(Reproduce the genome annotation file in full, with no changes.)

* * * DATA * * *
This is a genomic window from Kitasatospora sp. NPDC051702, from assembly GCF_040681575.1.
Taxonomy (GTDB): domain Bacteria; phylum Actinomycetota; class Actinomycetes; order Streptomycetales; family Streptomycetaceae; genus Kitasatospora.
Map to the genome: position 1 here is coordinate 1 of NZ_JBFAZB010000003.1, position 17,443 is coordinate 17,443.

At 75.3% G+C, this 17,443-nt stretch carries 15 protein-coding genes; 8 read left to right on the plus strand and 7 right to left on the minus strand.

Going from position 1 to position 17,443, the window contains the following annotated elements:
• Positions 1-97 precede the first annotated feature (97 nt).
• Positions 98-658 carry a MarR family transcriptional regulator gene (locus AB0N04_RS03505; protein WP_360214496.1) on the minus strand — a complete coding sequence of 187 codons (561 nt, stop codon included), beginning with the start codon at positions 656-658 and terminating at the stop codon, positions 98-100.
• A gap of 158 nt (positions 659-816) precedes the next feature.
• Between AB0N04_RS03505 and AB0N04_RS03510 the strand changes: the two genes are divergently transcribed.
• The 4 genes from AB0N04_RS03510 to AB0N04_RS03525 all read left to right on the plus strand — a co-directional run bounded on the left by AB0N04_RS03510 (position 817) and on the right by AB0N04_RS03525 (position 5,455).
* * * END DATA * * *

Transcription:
This is a genomic window from Kitasatospora sp. NPDC051702, from assembly GCF_040681575.1.
Taxonomy (GTDB): domain Bacteria; phylum Actinomycetota; class Actinomycetes; order Streptomycetales; family Streptomycetaceae; genus Kitasatospora.
Map to the genome: position 1 here is coordinate 1 of NZ_JBFAZB010000003.1, position 17,443 is coordinate 17,443.

At 75.3% G+C, this 17,443-nt stretch carries 15 protein-coding genes; 8 read left to right on the plus strand and 7 right to left on the minus strand.

Going from position 1 to position 17,443, the window contains the following annotated elements:
• Positions 1-97 precede the first annotated feature (97 nt).
• Positions 98-658 carry a MarR family transcriptional regulator gene (locus AB0N04_RS03505; protein WP_360214496.1) on the minus strand — a complete coding sequence of 187 codons (561 nt, stop codon included), beginning with the start codon at positions 656-658 and terminating at the stop codon, positions 98-100.
• A gap of 158 nt (positions 659-816) precedes the next feature.
• Between AB0N04_RS03505 and AB0N04_RS03510 the strand changes: the two genes are divergently transcribed.
• The 4 genes from AB0N04_RS03510 to AB0N04_RS03525 all read left to right on the plus strand — a co-directional run bounded on the left by AB0N04_RS03510 (position 817) and on the right by AB0N04_RS03525 (position 5,455).